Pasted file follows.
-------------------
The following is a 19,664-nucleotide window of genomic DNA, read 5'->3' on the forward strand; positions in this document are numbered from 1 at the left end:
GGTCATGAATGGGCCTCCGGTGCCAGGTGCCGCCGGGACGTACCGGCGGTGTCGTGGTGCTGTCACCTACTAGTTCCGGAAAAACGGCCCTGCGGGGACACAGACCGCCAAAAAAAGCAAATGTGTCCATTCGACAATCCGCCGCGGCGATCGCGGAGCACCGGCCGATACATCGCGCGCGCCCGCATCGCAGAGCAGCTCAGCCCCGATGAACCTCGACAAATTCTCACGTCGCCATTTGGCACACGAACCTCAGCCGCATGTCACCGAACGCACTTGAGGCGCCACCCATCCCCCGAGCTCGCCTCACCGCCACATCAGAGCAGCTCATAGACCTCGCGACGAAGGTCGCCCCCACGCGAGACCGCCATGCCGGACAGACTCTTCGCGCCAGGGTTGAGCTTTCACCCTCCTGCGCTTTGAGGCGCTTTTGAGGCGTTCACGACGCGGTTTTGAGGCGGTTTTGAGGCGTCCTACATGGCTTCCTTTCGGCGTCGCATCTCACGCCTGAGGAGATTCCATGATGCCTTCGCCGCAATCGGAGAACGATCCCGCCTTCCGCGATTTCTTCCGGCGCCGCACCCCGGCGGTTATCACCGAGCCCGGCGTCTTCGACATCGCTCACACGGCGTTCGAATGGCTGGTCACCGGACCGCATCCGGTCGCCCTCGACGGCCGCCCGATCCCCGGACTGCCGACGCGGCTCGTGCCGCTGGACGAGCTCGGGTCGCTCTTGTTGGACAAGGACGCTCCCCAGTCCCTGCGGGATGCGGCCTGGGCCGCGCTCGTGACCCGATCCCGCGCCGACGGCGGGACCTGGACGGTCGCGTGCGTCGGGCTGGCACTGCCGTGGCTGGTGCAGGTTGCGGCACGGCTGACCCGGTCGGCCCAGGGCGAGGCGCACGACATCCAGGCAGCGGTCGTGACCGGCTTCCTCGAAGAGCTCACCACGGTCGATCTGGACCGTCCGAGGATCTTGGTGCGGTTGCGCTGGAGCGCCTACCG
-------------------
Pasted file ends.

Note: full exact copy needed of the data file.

The following is a 19,664-nucleotide window of genomic DNA, read 5'->3' on the forward strand; positions in this document are numbered from 1 at the left end:
GGTCATGAATGGGCCTCCGGTGCCAGGTGCCGCCGGGACGTACCGGCGGTGTCGTGGTGCTGTCACCTACTAGTTCCGGAAAAACGGCCCTGCGGGGACACAGACCGCCAAAAAAAGCAAATGTGTCCATTCGACAATCCGCCGCGGCGATCGCGGAGCACCGGCCGATACATCGCGCGCGCCCGCATCGCAGAGCAGCTCAGCCCCGATGAACCTCGACAAATTCTCACGTCGCCATTTGGCACACGAACCTCAGCCGCATGTCACCGAACGCACTTGAGGCGCCACCCATCCCCCGAGCTCGCCTCACCGCCACATCAGAGCAGCTCATAGACCTCGCGACGAAGGTCGCCCCCACGCGAGACCGCCATGCCGGACAGACTCTTCGCGCCAGGGTTGAGCTTTCACCCTCCTGCGCTTTGAGGCGCTTTTGAGGCGTTCACGACGCGGTTTTGAGGCGGTTTTGAGGCGTCCTACATGGCTTCCTTTCGGCGTCGCATCTCACGCCTGAGGAGATTCCATGATGCCTTCGCCGCAATCGGAGAACGATCCCGCCTTCCGCGATTTCTTCCGGCGCCGCACCCCGGCGGTTATCACCGAGCCCGGCGTCTTCGACATCGCTCACACGGCGTTCGAATGGCTGGTCACCGGACCGCATCCGGTCGCCCTCGACGGCCGCCCGATCCCCGGACTGCCGACGCGGCTCGTGCCGCTGGACGAGCTCGGGTCGCTCTTGTTGGACAAGGACGCTCCCCAGTCCCTGCGGGATGCGGCCTGGGCCGCGCTCGTGACCCGATCCCGCGCCGACGGCGGGACCTGGACGGTCGCGTGCGTCGGGCTGGCACTGCCGTGGCTGGTGCAGGTTGCGGCACGGCTGACCCGGTCGGCCCAGGGCGAGGCGCACGACATCCAGGCAGCGGTCGTGACCGGCTTCCTCGAAGAGCTCACCACGGTCGATCTGGACCGTCCGAGGATCTTGGTGCGGTTGCGCTGGAGCGCCTACCG